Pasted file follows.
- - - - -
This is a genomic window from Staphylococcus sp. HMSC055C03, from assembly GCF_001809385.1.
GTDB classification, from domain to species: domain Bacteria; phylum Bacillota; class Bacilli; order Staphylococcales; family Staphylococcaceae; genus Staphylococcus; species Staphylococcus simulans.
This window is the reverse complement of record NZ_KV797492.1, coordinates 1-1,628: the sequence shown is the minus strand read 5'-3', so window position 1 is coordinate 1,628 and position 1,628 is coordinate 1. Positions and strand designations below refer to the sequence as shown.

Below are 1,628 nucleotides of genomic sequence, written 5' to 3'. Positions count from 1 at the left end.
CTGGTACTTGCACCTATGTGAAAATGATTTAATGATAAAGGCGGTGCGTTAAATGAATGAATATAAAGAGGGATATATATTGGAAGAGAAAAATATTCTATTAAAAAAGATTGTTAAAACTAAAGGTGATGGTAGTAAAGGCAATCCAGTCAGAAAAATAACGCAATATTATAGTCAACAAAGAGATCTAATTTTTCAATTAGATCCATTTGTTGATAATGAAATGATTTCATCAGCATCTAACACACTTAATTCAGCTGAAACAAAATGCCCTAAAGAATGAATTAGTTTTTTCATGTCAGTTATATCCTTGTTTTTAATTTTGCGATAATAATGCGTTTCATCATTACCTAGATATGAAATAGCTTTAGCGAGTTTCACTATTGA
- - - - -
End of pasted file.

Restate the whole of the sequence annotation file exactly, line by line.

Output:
This is a genomic window from Staphylococcus sp. HMSC055C03, from assembly GCF_001809385.1.
GTDB classification, from domain to species: domain Bacteria; phylum Bacillota; class Bacilli; order Staphylococcales; family Staphylococcaceae; genus Staphylococcus; species Staphylococcus simulans.
This window is the reverse complement of record NZ_KV797492.1, coordinates 1-1,628: the sequence shown is the minus strand read 5'-3', so window position 1 is coordinate 1,628 and position 1,628 is coordinate 1. Positions and strand designations below refer to the sequence as shown.

Below are 1,628 nucleotides of genomic sequence, written 5' to 3'. Positions count from 1 at the left end.
CTGGTACTTGCACCTATGTGAAAATGATTTAATGATAAAGGCGGTGCGTTAAATGAATGAATATAAAGAGGGATATATATTGGAAGAGAAAAATATTCTATTAAAAAAGATTGTTAAAACTAAAGGTGATGGTAGTAAAGGCAATCCAGTCAGAAAAATAACGCAATATTATAGTCAACAAAGAGATCTAATTTTTCAATTAGATCCATTTGTTGATAATGAAATGATTTCATCAGCATCTAACACACTTAATTCAGCTGAAACAAAATGCCCTAAAGAATGAATTAGTTTTTTCATGTCAGTTATATCCTTGTTTTTAATTTTGCGATAATAATGCGTTTCATCATTACCTAGATATGAAATAGCTTTAGCGAGTTTCACTATTGA